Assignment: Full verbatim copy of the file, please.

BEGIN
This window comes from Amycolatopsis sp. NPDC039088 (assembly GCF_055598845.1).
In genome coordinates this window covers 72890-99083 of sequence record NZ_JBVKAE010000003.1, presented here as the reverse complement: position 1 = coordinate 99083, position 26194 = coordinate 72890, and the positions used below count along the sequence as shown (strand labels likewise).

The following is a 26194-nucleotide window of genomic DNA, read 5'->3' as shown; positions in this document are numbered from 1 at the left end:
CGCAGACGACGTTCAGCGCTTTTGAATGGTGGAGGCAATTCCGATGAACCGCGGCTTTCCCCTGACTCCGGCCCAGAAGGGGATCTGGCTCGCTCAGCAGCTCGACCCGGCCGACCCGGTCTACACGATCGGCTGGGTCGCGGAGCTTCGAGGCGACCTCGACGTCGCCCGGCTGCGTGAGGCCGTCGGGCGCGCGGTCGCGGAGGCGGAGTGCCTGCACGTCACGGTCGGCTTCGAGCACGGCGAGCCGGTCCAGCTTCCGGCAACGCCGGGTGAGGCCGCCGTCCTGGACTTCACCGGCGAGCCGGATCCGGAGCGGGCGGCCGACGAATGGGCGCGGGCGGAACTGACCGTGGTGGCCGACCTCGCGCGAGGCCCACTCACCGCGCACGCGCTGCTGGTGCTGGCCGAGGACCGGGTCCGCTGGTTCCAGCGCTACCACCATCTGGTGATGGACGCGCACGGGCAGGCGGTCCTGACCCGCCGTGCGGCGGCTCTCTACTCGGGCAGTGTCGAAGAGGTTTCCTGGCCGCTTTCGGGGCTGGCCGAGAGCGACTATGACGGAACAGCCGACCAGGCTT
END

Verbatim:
This window comes from Amycolatopsis sp. NPDC039088 (assembly GCF_055598845.1).
In genome coordinates this window covers 72890-99083 of sequence record NZ_JBVKAE010000003.1, presented here as the reverse complement: position 1 = coordinate 99083, position 26194 = coordinate 72890, and the positions used below count along the sequence as shown (strand labels likewise).

The following is a 26194-nucleotide window of genomic DNA, read 5'->3' as shown; positions in this document are numbered from 1 at the left end:
CGCAGACGACGTTCAGCGCTTTTGAATGGTGGAGGCAATTCCGATGAACCGCGGCTTTCCCCTGACTCCGGCCCAGAAGGGGATCTGGCTCGCTCAGCAGCTCGACCCGGCCGACCCGGTCTACACGATCGGCTGGGTCGCGGAGCTTCGAGGCGACCTCGACGTCGCCCGGCTGCGTGAGGCCGTCGGGCGCGCGGTCGCGGAGGCGGAGTGCCTGCACGTCACGGTCGGCTTCGAGCACGGCGAGCCGGTCCAGCTTCCGGCAACGCCGGGTGAGGCCGCCGTCCTGGACTTCACCGGCGAGCCGGATCCGGAGCGGGCGGCCGACGAATGGGCGCGGGCGGAACTGACCGTGGTGGCCGACCTCGCGCGAGGCCCACTCACCGCGCACGCGCTGCTGGTGCTGGCCGAGGACCGGGTCCGCTGGTTCCAGCGCTACCACCATCTGGTGATGGACGCGCACGGGCAGGCGGTCCTGACCCGCCGTGCGGCGGCTCTCTACTCGGGCAGTGTCGAAGAGGTTTCCTGGCCGCTTTCGGGGCTGGCCGAGAGCGACTATGACGGAACAGCCGACCAGGCTT